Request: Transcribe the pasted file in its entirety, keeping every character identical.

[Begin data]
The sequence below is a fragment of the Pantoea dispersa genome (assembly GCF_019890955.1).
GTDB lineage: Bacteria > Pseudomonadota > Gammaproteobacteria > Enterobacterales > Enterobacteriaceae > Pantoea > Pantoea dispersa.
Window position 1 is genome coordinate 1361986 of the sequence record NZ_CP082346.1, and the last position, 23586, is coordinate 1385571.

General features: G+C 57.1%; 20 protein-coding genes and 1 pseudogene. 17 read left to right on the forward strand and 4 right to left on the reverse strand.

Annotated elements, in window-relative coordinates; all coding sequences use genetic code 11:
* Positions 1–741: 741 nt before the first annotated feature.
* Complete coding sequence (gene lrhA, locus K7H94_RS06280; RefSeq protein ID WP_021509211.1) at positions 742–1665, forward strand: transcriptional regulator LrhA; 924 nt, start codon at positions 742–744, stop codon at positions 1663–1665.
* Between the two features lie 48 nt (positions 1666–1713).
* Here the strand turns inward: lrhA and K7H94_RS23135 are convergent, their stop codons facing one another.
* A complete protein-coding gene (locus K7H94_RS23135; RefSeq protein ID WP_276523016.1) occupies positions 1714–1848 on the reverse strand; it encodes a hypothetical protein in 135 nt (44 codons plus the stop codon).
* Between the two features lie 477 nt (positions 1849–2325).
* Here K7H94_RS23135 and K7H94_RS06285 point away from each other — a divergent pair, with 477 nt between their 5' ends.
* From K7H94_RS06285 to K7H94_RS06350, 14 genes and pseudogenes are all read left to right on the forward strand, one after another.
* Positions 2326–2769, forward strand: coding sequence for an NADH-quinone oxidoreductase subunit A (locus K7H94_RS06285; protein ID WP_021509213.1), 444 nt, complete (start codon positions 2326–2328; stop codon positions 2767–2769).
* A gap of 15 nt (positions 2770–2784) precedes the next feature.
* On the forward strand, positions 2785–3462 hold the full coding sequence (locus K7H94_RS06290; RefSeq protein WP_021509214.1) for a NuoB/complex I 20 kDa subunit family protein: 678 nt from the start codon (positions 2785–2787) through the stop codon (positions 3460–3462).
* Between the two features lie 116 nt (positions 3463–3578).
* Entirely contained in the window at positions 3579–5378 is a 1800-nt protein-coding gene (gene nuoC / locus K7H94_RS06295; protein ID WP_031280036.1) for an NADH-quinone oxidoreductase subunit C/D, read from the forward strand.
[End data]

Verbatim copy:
The sequence below is a fragment of the Pantoea dispersa genome (assembly GCF_019890955.1).
GTDB lineage: Bacteria > Pseudomonadota > Gammaproteobacteria > Enterobacterales > Enterobacteriaceae > Pantoea > Pantoea dispersa.
Window position 1 is genome coordinate 1361986 of the sequence record NZ_CP082346.1, and the last position, 23586, is coordinate 1385571.

General features: G+C 57.1%; 20 protein-coding genes and 1 pseudogene. 17 read left to right on the forward strand and 4 right to left on the reverse strand.

Annotated elements, in window-relative coordinates; all coding sequences use genetic code 11:
* Positions 1–741: 741 nt before the first annotated feature.
* Complete coding sequence (gene lrhA, locus K7H94_RS06280; RefSeq protein ID WP_021509211.1) at positions 742–1665, forward strand: transcriptional regulator LrhA; 924 nt, start codon at positions 742–744, stop codon at positions 1663–1665.
* Between the two features lie 48 nt (positions 1666–1713).
* Here the strand turns inward: lrhA and K7H94_RS23135 are convergent, their stop codons facing one another.
* A complete protein-coding gene (locus K7H94_RS23135; RefSeq protein ID WP_276523016.1) occupies positions 1714–1848 on the reverse strand; it encodes a hypothetical protein in 135 nt (44 codons plus the stop codon).
* Between the two features lie 477 nt (positions 1849–2325).
* Here K7H94_RS23135 and K7H94_RS06285 point away from each other — a divergent pair, with 477 nt between their 5' ends.
* From K7H94_RS06285 to K7H94_RS06350, 14 genes and pseudogenes are all read left to right on the forward strand, one after another.
* Positions 2326–2769, forward strand: coding sequence for an NADH-quinone oxidoreductase subunit A (locus K7H94_RS06285; protein ID WP_021509213.1), 444 nt, complete (start codon positions 2326–2328; stop codon positions 2767–2769).
* A gap of 15 nt (positions 2770–2784) precedes the next feature.
* On the forward strand, positions 2785–3462 hold the full coding sequence (locus K7H94_RS06290; RefSeq protein WP_021509214.1) for a NuoB/complex I 20 kDa subunit family protein: 678 nt from the start codon (positions 2785–2787) through the stop codon (positions 3460–3462).
* Between the two features lie 116 nt (positions 3463–3578).
* Entirely contained in the window at positions 3579–5378 is a 1800-nt protein-coding gene (gene nuoC / locus K7H94_RS06295; protein ID WP_031280036.1) for an NADH-quinone oxidoreductase subunit C/D, read from the forward strand.